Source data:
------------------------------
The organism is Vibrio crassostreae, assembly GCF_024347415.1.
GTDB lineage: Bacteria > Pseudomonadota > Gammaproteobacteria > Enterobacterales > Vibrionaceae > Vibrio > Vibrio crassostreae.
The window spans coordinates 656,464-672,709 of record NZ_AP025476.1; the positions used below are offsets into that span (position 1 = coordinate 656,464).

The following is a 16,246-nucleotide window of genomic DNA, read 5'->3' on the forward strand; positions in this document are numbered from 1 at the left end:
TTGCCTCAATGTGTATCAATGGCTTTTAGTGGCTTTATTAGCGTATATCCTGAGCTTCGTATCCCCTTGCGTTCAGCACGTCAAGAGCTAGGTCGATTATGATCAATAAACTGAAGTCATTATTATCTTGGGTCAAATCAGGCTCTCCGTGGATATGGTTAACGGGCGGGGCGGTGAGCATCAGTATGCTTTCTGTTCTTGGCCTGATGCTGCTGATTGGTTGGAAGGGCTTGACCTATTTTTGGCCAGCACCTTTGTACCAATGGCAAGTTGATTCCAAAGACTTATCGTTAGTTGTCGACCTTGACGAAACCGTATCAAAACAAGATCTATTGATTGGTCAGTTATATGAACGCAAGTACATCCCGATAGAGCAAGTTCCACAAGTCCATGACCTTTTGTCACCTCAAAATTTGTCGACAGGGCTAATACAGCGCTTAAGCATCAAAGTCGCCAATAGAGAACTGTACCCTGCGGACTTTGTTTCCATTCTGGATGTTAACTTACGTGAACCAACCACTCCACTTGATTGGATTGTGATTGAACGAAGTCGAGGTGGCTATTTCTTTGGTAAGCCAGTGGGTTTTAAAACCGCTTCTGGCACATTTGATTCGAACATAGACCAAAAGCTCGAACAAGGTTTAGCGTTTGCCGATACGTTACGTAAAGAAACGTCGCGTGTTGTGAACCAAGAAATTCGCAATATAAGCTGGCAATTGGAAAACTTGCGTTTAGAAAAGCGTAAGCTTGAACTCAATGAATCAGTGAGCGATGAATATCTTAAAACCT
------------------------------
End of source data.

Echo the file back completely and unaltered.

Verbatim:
The organism is Vibrio crassostreae, assembly GCF_024347415.1.
GTDB lineage: Bacteria > Pseudomonadota > Gammaproteobacteria > Enterobacterales > Vibrionaceae > Vibrio > Vibrio crassostreae.
The window spans coordinates 656,464-672,709 of record NZ_AP025476.1; the positions used below are offsets into that span (position 1 = coordinate 656,464).

The following is a 16,246-nucleotide window of genomic DNA, read 5'->3' on the forward strand; positions in this document are numbered from 1 at the left end:
TTGCCTCAATGTGTATCAATGGCTTTTAGTGGCTTTATTAGCGTATATCCTGAGCTTCGTATCCCCTTGCGTTCAGCACGTCAAGAGCTAGGTCGATTATGATCAATAAACTGAAGTCATTATTATCTTGGGTCAAATCAGGCTCTCCGTGGATATGGTTAACGGGCGGGGCGGTGAGCATCAGTATGCTTTCTGTTCTTGGCCTGATGCTGCTGATTGGTTGGAAGGGCTTGACCTATTTTTGGCCAGCACCTTTGTACCAATGGCAAGTTGATTCCAAAGACTTATCGTTAGTTGTCGACCTTGACGAAACCGTATCAAAACAAGATCTATTGATTGGTCAGTTATATGAACGCAAGTACATCCCGATAGAGCAAGTTCCACAAGTCCATGACCTTTTGTCACCTCAAAATTTGTCGACAGGGCTAATACAGCGCTTAAGCATCAAAGTCGCCAATAGAGAACTGTACCCTGCGGACTTTGTTTCCATTCTGGATGTTAACTTACGTGAACCAACCACTCCACTTGATTGGATTGTGATTGAACGAAGTCGAGGTGGCTATTTCTTTGGTAAGCCAGTGGGTTTTAAAACCGCTTCTGGCACATTTGATTCGAACATAGACCAAAAGCTCGAACAAGGTTTAGCGTTTGCCGATACGTTACGTAAAGAAACGTCGCGTGTTGTGAACCAAGAAATTCGCAATATAAGCTGGCAATTGGAAAACTTGCGTTTAGAAAAGCGTAAGCTTGAACTCAATGAATCAGTGAGCGATGAATATCTTAAAACCT